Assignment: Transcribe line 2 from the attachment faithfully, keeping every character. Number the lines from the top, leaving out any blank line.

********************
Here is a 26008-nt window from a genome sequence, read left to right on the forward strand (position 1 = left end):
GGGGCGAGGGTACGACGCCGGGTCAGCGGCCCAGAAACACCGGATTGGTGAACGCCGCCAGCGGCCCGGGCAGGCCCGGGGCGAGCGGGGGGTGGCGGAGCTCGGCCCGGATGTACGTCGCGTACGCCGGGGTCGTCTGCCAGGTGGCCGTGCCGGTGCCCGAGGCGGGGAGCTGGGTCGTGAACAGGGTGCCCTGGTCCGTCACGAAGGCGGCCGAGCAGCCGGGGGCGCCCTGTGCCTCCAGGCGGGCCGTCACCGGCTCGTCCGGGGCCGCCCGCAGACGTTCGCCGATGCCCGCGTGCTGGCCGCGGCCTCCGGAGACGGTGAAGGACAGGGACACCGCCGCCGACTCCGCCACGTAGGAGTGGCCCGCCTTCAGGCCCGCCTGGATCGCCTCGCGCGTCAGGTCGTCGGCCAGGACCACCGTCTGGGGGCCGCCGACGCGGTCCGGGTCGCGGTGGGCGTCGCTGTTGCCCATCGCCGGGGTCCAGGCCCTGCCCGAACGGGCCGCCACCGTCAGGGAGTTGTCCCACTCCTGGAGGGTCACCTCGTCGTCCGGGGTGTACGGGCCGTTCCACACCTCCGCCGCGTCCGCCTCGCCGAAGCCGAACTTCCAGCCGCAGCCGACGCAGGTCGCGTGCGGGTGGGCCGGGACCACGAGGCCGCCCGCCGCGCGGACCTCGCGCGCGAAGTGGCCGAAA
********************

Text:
GGGGCGAGGGTACGACGCCGGGTCAGCGGCCCAGAAACACCGGATTGGTGAACGCCGCCAGCGGCCCGGGCAGGCCCGGGGCGAGCGGGGGGTGGCGGAGCTCGGCCCGGATGTACGTCGCGTACGCCGGGGTCGTCTGCCAGGTGGCCGTGCCGGTGCCCGAGGCGGGGAGCTGGGTCGTGAACAGGGTGCCCTGGTCCGTCACGAAGGCGGCCGAGCAGCCGGGGGCGCCCTGTGCCTCCAGGCGGGCCGTCACCGGCTCGTCCGGGGCCGCCCGCAGACGTTCGCCGATGCCCGCGTGCTGGCCGCGGCCTCCGGAGACGGTGAAGGACAGGGACACCGCCGCCGACTCCGCCACGTAGGAGTGGCCCGCCTTCAGGCCCGCCTGGATCGCCTCGCGCGTCAGGTCGTCGGCCAGGACCACCGTCTGGGGGCCGCCGACGCGGTCCGGGTCGCGGTGGGCGTCGCTGTTGCCCATCGCCGGGGTCCAGGCCCTGCCCGAACGGGCCGCCACCGTCAGGGAGTTGTCCCACTCCTGGAGGGTCACCTCGTCGTCCGGGGTGTACGGGCCGTTCCACACCTCCGCCGCGTCCGCCTCGCCGAAGCCGAACTTCCAGCCGCAGCCGACGCAGGTCGCGTGCGGGTGGGCCGGGACCACGAGGCCGCCCGCCGCGCGGACCTCGCGCGCGAAGTGGCCGAAA